In the meantime, our devotion to Christ invites us to love others whether we agree with them. It is our privilege to extend grace, compassion, and acts of kindness to all people. It is our responsibility to defend and protect from hatred and malice. Disagreement with others does not preclude acts of love toward them. We will join the national repentance that calls us to Honor and Respect Black Lives even as we extend charity to the LGBTQ community.

Smoke, Fire, Church

What happens to a dream deferred?
Does it dry up like a raisin in the sun?
Or fester like a sore
And then run?
Does it stink like rotten meat?
Or crust and sugar over
Like a syrupy sweet?
Maybe it just sags like a heavy load.
Or does it explode?

~Harlem: A Dream Deferred by Langston Hughes

What happens to a dream deferred? The inhumanity in Minneapolis may have answered the question. The time for change has come. When those who have privilege fail to recognize a moral responsibility toward those who have not, social conflict escalates. Historically, disempowered classes have shifted the balance of power, overthrown governments, and formed nations. Those with the least to lose and the most to gain have been the spark that has ignited many a revolution.

The Smoke

When a heat source is persistent and intense, combustion becomes likely. In the US, indifference and unchecked privilege is a tinderbox.

But first comes smoke:

Continue reading “Smoke, Fire, Church”

Microcosms of Malice

This post originally appeared in another of my blogs on November 8, 2017

And so it happens again, this time in a church. People are gathered to worship. Children playing with friends. Adults enjoying conversation. There is music and prayer. A community has come together in the name of the Lord, Jesus.

A man, boiling with hatred enters the sanctuary and begins firing a weapon which has as its sole purpose the taking of human life. It performs flawlessly. Twenty-six brothers and sisters of the Kingdom are dead with another twenty injured. The illusion of safety in this world, if such an illusion persisted, is shattered in a tiny town in Texas.

Another mass shooting. Days before, a worshiper of a demon god (certainly no righteous deity could have inspired such an act) murders eight innocents with a rented truck in New York. Before that, 58 killed in Las Vegas. Elsewhere in the world, acts of cowardly inhumanity are standard fare. Hatred has gone viral.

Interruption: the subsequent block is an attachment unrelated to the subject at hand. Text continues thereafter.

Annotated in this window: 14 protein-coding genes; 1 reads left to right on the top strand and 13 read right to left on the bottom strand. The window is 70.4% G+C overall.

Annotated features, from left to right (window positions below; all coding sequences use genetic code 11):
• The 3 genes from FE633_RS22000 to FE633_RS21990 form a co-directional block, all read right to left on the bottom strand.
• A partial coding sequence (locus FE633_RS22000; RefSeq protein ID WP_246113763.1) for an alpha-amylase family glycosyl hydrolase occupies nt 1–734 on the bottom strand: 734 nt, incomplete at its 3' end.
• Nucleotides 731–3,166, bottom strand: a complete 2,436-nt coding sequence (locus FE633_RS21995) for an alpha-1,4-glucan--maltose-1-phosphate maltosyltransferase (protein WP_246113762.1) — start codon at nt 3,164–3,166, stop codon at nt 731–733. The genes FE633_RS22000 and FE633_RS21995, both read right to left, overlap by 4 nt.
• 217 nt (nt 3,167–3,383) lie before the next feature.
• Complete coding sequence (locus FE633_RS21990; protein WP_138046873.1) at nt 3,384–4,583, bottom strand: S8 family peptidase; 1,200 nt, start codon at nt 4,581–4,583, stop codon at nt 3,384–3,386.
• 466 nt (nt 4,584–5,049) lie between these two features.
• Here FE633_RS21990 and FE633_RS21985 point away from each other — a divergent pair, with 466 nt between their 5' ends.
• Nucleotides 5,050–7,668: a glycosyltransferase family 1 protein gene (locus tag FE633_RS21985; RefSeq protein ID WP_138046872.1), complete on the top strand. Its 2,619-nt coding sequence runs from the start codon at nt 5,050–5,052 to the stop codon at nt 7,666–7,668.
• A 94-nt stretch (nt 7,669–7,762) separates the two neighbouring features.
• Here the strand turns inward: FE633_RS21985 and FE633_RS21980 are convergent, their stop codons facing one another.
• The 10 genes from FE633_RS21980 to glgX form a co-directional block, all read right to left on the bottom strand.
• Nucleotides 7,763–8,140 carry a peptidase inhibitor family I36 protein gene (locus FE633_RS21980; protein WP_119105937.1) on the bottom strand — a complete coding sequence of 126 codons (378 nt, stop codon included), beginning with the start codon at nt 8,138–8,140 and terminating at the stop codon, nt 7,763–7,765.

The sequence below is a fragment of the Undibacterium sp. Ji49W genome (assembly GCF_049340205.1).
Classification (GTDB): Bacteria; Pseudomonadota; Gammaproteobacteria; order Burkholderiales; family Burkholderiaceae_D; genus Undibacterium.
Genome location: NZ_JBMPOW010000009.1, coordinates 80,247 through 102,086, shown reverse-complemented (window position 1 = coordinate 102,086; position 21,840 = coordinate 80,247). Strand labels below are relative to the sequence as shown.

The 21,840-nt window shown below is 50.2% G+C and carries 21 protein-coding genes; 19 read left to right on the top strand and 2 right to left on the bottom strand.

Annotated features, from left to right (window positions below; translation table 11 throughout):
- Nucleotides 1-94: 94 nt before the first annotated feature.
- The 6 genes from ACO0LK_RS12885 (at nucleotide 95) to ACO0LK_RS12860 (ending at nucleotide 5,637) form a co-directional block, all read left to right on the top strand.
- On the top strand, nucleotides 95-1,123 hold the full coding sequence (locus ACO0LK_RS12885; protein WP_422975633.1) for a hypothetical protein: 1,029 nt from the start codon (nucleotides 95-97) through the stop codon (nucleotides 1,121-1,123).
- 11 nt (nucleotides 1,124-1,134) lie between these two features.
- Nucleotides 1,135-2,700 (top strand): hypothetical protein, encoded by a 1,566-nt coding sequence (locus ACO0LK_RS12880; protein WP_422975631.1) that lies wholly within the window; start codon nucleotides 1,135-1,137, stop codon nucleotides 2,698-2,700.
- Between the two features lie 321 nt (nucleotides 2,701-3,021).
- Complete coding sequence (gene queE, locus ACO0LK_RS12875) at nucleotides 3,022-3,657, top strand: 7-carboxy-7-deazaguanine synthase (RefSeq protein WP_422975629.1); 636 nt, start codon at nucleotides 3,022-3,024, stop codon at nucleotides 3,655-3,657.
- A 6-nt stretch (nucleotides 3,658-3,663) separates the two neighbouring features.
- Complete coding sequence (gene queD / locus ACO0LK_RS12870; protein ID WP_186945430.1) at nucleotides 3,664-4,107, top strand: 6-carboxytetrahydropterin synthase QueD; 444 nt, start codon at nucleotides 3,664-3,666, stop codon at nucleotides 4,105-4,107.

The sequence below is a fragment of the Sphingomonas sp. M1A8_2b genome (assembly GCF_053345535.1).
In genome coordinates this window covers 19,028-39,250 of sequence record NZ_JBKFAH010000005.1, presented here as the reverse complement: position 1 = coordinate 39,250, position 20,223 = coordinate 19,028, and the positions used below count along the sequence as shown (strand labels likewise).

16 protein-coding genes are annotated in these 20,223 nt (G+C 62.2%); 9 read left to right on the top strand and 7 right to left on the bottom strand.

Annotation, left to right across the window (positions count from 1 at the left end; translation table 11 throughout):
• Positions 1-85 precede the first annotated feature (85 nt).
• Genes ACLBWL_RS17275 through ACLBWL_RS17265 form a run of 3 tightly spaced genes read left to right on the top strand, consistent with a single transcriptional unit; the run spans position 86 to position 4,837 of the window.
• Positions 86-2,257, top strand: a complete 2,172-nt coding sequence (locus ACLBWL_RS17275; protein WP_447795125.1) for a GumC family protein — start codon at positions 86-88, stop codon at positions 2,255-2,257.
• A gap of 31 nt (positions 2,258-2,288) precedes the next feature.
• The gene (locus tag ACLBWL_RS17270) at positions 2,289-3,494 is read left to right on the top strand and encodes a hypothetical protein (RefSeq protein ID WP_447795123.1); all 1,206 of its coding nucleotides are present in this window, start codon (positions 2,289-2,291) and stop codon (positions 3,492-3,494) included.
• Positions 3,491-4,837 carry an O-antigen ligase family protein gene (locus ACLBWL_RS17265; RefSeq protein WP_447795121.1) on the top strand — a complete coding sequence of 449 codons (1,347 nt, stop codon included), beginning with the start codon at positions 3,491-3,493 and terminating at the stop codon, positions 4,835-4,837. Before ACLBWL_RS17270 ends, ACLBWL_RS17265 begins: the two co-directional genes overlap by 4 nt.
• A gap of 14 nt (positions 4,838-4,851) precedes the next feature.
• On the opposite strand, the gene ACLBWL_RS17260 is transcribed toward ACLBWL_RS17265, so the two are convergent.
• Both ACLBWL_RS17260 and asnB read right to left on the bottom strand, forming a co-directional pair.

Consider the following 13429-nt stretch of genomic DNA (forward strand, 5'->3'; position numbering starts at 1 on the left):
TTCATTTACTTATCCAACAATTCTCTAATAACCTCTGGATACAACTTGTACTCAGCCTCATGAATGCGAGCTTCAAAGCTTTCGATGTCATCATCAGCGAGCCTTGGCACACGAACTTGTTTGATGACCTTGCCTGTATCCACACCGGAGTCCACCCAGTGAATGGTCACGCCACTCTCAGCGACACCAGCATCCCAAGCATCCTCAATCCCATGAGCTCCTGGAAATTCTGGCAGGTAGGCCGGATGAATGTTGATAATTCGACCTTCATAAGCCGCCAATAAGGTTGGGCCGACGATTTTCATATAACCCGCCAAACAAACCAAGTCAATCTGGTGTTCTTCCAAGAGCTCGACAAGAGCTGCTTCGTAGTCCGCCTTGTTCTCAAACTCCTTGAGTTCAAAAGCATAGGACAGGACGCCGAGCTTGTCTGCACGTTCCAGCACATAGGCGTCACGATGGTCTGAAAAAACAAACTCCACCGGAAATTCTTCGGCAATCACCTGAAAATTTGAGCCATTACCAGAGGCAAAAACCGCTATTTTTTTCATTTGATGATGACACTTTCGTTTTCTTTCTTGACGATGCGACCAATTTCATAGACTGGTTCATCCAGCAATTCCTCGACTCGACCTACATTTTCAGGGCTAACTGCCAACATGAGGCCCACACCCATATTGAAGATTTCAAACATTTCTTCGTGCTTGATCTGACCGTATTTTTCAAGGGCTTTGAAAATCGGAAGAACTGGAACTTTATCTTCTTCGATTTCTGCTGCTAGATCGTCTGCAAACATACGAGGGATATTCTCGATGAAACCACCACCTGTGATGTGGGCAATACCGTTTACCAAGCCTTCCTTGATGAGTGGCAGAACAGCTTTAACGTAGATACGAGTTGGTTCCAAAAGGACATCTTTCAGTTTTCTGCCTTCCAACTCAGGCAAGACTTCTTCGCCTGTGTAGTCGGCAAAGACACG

The Clock Ticks Toward Midnight

There is a hurricane of malice battering our coast-lands. Spiritual climate change, it seems, as God removes restraint—all right, then, have it your way.

We Kingdom dwellers need to carefully guard our response. It is all too easy to be caught up in debates about gun control, the roots of terrorism or domestic violence. I learned recently that such debates easily ignite small conflagrations that burn with acrimony. I had carelessly posted a remark about demon gods being the inciting spiritual influence behind the situation in New York. I did so without elaboration or explanation. It was cathartic. I had spoken my mind. Howled my indignation. Surely, I was justified and it felt good. Soon I became aware I had inadvertently kindled among my friends one of those heated discussions. Moreover, I realized that what had emerged from my carelessness was a tiny microcosm of the very event I had decried in my original post. Violence and hatred can scar city streets or wound human hearts. No matter which, it is the same virus, only a question of degrees.

I deleted the post. Would that malevolence were so easily erased from the world.

Sadly, it is not. But we who live here between the worlds can use the events that happen around us to incite us to peace, and invite us to mercy. Debates and discussions will not serve in a world approaching midnight. We need to let hatred and offense remind us to love one another and to extend that love to those outside wherever we can. The weapons of our warfare are not assault rifles or crippling arguments, they are acts of love and hearts turned toward the coming of the Kingdom.

Let’s Build a Rat Park